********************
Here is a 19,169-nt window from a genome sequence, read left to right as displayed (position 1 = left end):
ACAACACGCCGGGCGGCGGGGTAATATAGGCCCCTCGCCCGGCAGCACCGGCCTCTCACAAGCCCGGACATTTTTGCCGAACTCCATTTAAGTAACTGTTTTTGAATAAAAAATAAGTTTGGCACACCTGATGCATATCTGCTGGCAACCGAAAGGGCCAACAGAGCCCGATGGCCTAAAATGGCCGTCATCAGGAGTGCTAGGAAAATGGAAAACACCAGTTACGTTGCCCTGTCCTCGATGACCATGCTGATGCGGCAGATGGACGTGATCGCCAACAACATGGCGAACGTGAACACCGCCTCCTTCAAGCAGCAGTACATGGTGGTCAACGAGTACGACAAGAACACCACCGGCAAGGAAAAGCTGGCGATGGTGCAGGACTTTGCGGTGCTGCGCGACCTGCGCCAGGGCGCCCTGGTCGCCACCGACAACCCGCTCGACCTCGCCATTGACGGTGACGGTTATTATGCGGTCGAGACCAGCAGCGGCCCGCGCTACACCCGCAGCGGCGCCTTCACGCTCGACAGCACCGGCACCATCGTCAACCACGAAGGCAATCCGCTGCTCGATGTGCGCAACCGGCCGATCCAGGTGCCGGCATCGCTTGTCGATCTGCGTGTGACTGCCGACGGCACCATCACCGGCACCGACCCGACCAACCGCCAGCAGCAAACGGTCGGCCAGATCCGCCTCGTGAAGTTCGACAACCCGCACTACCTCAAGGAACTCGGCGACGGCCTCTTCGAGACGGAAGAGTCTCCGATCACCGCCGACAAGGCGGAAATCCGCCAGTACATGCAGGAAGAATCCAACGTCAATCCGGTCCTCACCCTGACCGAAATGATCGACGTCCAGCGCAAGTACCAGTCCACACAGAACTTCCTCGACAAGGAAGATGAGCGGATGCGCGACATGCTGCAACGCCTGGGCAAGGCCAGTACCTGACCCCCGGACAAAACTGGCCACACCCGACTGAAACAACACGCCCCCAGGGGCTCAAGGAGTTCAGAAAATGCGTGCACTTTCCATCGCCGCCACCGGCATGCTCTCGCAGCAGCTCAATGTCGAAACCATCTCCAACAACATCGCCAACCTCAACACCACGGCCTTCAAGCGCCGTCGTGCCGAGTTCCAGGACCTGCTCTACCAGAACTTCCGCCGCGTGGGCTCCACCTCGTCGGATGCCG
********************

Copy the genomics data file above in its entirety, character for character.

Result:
Here is a 19,169-nt window from a genome sequence, read left to right as displayed (position 1 = left end):
ACAACACGCCGGGCGGCGGGGTAATATAGGCCCCTCGCCCGGCAGCACCGGCCTCTCACAAGCCCGGACATTTTTGCCGAACTCCATTTAAGTAACTGTTTTTGAATAAAAAATAAGTTTGGCACACCTGATGCATATCTGCTGGCAACCGAAAGGGCCAACAGAGCCCGATGGCCTAAAATGGCCGTCATCAGGAGTGCTAGGAAAATGGAAAACACCAGTTACGTTGCCCTGTCCTCGATGACCATGCTGATGCGGCAGATGGACGTGATCGCCAACAACATGGCGAACGTGAACACCGCCTCCTTCAAGCAGCAGTACATGGTGGTCAACGAGTACGACAAGAACACCACCGGCAAGGAAAAGCTGGCGATGGTGCAGGACTTTGCGGTGCTGCGCGACCTGCGCCAGGGCGCCCTGGTCGCCACCGACAACCCGCTCGACCTCGCCATTGACGGTGACGGTTATTATGCGGTCGAGACCAGCAGCGGCCCGCGCTACACCCGCAGCGGCGCCTTCACGCTCGACAGCACCGGCACCATCGTCAACCACGAAGGCAATCCGCTGCTCGATGTGCGCAACCGGCCGATCCAGGTGCCGGCATCGCTTGTCGATCTGCGTGTGACTGCCGACGGCACCATCACCGGCACCGACCCGACCAACCGCCAGCAGCAAACGGTCGGCCAGATCCGCCTCGTGAAGTTCGACAACCCGCACTACCTCAAGGAACTCGGCGACGGCCTCTTCGAGACGGAAGAGTCTCCGATCACCGCCGACAAGGCGGAAATCCGCCAGTACATGCAGGAAGAATCCAACGTCAATCCGGTCCTCACCCTGACCGAAATGATCGACGTCCAGCGCAAGTACCAGTCCACACAGAACTTCCTCGACAAGGAAGATGAGCGGATGCGCGACATGCTGCAACGCCTGGGCAAGGCCAGTACCTGACCCCCGGACAAAACTGGCCACACCCGACTGAAACAACACGCCCCCAGGGGCTCAAGGAGTTCAGAAAATGCGTGCACTTTCCATCGCCGCCACCGGCATGCTCTCGCAGCAGCTCAATGTCGAAACCATCTCCAACAACATCGCCAACCTCAACACCACGGCCTTCAAGCGCCGTCGTGCCGAGTTCCAGGACCTGCTCTACCAGAACTTCCGCCGCGTGGGCTCCACCTCGTCGGATGCCG